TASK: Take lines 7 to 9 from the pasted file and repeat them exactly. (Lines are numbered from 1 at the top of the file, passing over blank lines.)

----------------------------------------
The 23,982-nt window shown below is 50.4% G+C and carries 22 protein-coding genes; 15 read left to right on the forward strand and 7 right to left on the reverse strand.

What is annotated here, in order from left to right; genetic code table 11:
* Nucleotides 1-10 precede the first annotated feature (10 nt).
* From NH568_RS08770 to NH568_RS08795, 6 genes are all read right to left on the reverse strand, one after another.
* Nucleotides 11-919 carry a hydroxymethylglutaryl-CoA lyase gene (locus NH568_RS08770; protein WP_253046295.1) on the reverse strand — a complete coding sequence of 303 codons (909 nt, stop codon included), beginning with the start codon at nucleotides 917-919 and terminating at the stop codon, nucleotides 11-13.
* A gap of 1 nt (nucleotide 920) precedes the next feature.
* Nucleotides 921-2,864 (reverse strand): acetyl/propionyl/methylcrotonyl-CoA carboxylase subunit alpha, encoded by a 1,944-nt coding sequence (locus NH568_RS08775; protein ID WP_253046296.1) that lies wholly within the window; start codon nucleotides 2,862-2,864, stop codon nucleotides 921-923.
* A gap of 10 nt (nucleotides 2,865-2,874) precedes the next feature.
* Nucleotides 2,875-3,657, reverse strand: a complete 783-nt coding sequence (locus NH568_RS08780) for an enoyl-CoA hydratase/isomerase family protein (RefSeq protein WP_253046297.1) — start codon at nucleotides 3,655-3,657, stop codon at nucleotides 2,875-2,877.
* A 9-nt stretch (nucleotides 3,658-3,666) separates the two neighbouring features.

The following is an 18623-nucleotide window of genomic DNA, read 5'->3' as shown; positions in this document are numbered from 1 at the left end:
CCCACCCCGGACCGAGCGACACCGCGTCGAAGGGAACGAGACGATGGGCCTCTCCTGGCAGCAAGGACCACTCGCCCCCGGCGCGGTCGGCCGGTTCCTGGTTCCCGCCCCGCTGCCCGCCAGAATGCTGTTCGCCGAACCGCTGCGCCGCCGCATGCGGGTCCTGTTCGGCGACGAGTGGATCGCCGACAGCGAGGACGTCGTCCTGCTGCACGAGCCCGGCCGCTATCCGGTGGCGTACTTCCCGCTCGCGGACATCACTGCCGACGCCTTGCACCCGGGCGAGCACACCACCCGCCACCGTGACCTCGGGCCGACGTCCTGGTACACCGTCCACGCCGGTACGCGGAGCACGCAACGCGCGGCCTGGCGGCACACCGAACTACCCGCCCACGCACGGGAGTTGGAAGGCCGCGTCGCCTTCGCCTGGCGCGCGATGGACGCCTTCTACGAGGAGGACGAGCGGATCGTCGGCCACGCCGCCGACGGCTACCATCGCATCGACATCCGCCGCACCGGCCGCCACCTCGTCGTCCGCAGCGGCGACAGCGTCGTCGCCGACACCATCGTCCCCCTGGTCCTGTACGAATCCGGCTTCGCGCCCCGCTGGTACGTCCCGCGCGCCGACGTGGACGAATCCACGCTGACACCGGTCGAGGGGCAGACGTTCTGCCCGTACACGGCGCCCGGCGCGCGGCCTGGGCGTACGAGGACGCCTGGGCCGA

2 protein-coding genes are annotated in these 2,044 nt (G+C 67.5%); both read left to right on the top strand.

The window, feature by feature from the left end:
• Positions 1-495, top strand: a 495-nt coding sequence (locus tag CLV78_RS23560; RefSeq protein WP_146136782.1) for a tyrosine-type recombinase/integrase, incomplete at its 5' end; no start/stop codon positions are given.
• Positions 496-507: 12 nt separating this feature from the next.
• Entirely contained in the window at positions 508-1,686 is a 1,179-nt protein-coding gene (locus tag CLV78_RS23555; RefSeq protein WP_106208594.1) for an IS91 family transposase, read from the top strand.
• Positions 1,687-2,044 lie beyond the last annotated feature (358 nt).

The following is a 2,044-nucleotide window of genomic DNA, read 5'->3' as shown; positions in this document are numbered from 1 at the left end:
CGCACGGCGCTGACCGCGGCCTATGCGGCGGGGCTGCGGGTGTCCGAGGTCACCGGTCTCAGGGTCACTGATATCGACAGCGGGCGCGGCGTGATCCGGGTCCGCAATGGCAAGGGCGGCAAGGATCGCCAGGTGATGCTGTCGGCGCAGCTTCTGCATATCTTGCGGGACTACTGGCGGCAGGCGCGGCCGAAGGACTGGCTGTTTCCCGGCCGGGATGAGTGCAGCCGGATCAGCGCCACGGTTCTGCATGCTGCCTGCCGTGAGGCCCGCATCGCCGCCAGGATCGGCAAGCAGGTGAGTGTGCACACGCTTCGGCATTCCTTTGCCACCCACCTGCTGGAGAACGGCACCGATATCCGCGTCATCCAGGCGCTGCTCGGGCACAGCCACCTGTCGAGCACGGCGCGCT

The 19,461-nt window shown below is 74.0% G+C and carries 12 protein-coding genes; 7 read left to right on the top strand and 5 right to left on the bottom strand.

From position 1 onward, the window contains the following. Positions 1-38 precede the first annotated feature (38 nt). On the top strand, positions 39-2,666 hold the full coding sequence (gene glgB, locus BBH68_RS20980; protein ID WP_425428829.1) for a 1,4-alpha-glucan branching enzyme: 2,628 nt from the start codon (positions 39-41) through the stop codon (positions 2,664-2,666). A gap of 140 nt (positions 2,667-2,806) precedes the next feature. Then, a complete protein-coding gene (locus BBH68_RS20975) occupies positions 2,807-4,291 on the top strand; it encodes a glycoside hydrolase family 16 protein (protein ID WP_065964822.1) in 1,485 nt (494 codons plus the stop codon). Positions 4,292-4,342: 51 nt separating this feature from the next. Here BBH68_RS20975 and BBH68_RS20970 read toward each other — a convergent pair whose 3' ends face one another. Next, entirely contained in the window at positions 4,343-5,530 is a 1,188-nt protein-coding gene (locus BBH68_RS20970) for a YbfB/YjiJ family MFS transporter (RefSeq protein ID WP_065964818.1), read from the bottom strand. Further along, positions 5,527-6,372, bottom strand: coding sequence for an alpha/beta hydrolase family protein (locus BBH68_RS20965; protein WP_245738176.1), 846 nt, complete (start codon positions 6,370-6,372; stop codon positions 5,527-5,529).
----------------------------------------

* Nucleotides 921-2,864 (reverse strand): acetyl/propionyl/methylcrotonyl-CoA carboxylase subunit alpha, encoded by a 1,944-nt coding sequence (locus NH568_RS08775; protein ID WP_253046296.1) that lies wholly within the window; start codon nucleotides 2,862-2,864, stop codon nucleotides 921-923.
* A gap of 10 nt (nucleotides 2,865-2,874) precedes the next feature.
* Nucleotides 2,875-3,657, reverse strand: a complete 783-nt coding sequence (locus NH568_RS08780) for an enoyl-CoA hydratase/isomerase family protein (RefSeq protein WP_253046297.1) — start codon at nucleotides 3,655-3,657, stop codon at nucleotides 2,875-2,877.